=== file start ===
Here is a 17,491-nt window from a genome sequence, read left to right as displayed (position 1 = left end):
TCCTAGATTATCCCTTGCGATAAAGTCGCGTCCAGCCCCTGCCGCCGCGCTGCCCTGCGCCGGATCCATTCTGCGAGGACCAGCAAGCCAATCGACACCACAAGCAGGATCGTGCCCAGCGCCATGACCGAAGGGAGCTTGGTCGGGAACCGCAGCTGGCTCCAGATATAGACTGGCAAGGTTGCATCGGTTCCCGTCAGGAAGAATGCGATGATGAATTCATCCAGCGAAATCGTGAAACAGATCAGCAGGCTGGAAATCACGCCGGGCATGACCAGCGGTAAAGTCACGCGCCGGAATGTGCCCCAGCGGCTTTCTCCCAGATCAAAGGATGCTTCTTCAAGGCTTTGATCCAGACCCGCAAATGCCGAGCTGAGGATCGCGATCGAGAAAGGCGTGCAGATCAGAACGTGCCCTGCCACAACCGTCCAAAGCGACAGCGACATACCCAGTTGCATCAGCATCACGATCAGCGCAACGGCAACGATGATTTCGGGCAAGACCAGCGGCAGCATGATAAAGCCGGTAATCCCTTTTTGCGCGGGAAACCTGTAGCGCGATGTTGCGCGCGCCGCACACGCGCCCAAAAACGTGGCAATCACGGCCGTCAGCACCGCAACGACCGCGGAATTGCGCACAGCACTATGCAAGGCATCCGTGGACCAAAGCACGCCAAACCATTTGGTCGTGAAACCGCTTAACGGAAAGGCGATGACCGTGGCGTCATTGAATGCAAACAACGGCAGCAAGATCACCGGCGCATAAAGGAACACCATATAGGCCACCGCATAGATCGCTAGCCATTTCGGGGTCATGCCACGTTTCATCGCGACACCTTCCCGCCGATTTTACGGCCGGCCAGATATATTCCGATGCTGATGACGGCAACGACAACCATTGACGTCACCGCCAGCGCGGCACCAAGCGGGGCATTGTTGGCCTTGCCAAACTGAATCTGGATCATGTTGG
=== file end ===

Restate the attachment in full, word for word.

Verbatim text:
Here is a 17,491-nt window from a genome sequence, read left to right as displayed (position 1 = left end):
TCCTAGATTATCCCTTGCGATAAAGTCGCGTCCAGCCCCTGCCGCCGCGCTGCCCTGCGCCGGATCCATTCTGCGAGGACCAGCAAGCCAATCGACACCACAAGCAGGATCGTGCCCAGCGCCATGACCGAAGGGAGCTTGGTCGGGAACCGCAGCTGGCTCCAGATATAGACTGGCAAGGTTGCATCGGTTCCCGTCAGGAAGAATGCGATGATGAATTCATCCAGCGAAATCGTGAAACAGATCAGCAGGCTGGAAATCACGCCGGGCATGACCAGCGGTAAAGTCACGCGCCGGAATGTGCCCCAGCGGCTTTCTCCCAGATCAAAGGATGCTTCTTCAAGGCTTTGATCCAGACCCGCAAATGCCGAGCTGAGGATCGCGATCGAGAAAGGCGTGCAGATCAGAACGTGCCCTGCCACAACCGTCCAAAGCGACAGCGACATACCCAGTTGCATCAGCATCACGATCAGCGCAACGGCAACGATGATTTCGGGCAAGACCAGCGGCAGCATGATAAAGCCGGTAATCCCTTTTTGCGCGGGAAACCTGTAGCGCGATGTTGCGCGCGCCGCACACGCGCCCAAAAACGTGGCAATCACGGCCGTCAGCACCGCAACGACCGCGGAATTGCGCACAGCACTATGCAAGGCATCCGTGGACCAAAGCACGCCAAACCATTTGGTCGTGAAACCGCTTAACGGAAAGGCGATGACCGTGGCGTCATTGAATGCAAACAACGGCAGCAAGATCACCGGCGCATAAAGGAACACCATATAGGCCACCGCATAGATCGCTAGCCATTTCGGGGTCATGCCACGTTTCATCGCGACACCTTCCCGCCGATTTTACGGCCGGCCAGATATATTCCGATGCTGATGACGGCAACGACAACCATTGACGTCACCGCCAGCGCGGCACCAAGCGGGGCATTGTTGGCCTTGCCAAACTGAATCTGGATCATGTTGG